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Saturday, September 13, 2003

Word for the Day: Frammis

I was trying to help another librarian find out the origin/meaning of this word yesterday. It appears to be a nonsensical placeholder along the lines of 'whatchmacallit', 'so-and-so', and 'thingy'. It's usually used in examples such as engineering and computer science. There was a classic mystery story 'The Frightening Frammis' by Jim Thompson, author of The Grifters. (A television segment based on 'The Frightening Frammis' is also listed as Tom Cruise's directorial debut.) In each of these works, a frammis was an elusive thing that grifters and other con artists tried to reach. I don't know if that's the origin, if Thompson coined it, or if he based it on something older. If anyone knows the actual origin, I'd be interested; please let me know.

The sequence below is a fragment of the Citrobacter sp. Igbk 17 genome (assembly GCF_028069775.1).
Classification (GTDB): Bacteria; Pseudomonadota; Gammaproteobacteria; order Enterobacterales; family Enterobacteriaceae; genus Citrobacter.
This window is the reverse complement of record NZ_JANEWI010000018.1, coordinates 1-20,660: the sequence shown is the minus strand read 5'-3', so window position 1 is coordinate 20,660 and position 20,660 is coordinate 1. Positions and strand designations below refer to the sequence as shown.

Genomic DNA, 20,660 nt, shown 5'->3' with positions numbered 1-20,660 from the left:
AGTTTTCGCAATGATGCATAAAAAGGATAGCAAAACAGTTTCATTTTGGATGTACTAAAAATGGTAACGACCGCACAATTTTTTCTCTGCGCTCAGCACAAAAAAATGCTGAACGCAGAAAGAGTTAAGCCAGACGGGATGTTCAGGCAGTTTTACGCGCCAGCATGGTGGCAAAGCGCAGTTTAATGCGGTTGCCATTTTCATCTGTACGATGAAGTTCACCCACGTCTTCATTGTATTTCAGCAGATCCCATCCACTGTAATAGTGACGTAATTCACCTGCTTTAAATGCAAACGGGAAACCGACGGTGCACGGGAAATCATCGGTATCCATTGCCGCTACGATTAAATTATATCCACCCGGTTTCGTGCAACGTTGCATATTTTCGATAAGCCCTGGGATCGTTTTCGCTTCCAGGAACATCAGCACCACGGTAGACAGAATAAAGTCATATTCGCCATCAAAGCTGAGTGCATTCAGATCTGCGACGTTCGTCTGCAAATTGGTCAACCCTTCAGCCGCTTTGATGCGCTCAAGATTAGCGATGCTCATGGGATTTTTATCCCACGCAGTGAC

The Master said...

I realize this post is years old but I just came across it checking the meaning of the word FRAMMIS, which I've used in a story. I found FRAMMIS years ago and must have looked it up and was sure it meant something like 'fracas'. I've used it that way for years. Now I'm having doubts.

Diane Blackman said...

The term is at least as old as the Tv series "It Takes a Thief" Having been intercepted by an official Al advises Noah to explain that he "dropped his frammis." Episode Turnabout 1968

Anonymous said...

I love the word frammis! Even used it in a company name (but no shameless plug here). I suspect it might be an older word, because all three people that I've heard use it (and who I learned it from) were born c. 1930. One being my father (who used words like "crevulated" so he wasn't against making words
up and acting as if they were real, so I had to be careful growing up). Lloyd Bridges referred to a fighter jet as having a "radar jamming frammis" in one of the "Hot Shots!" spoof movies (not as old a reference as yours, but Mr. Bridges might have recommended the term). I've only heard it used as "whatchamacallit" also, with the exception of my dad who would also use it as a nonsense verb on occasion, but it came across as awkward.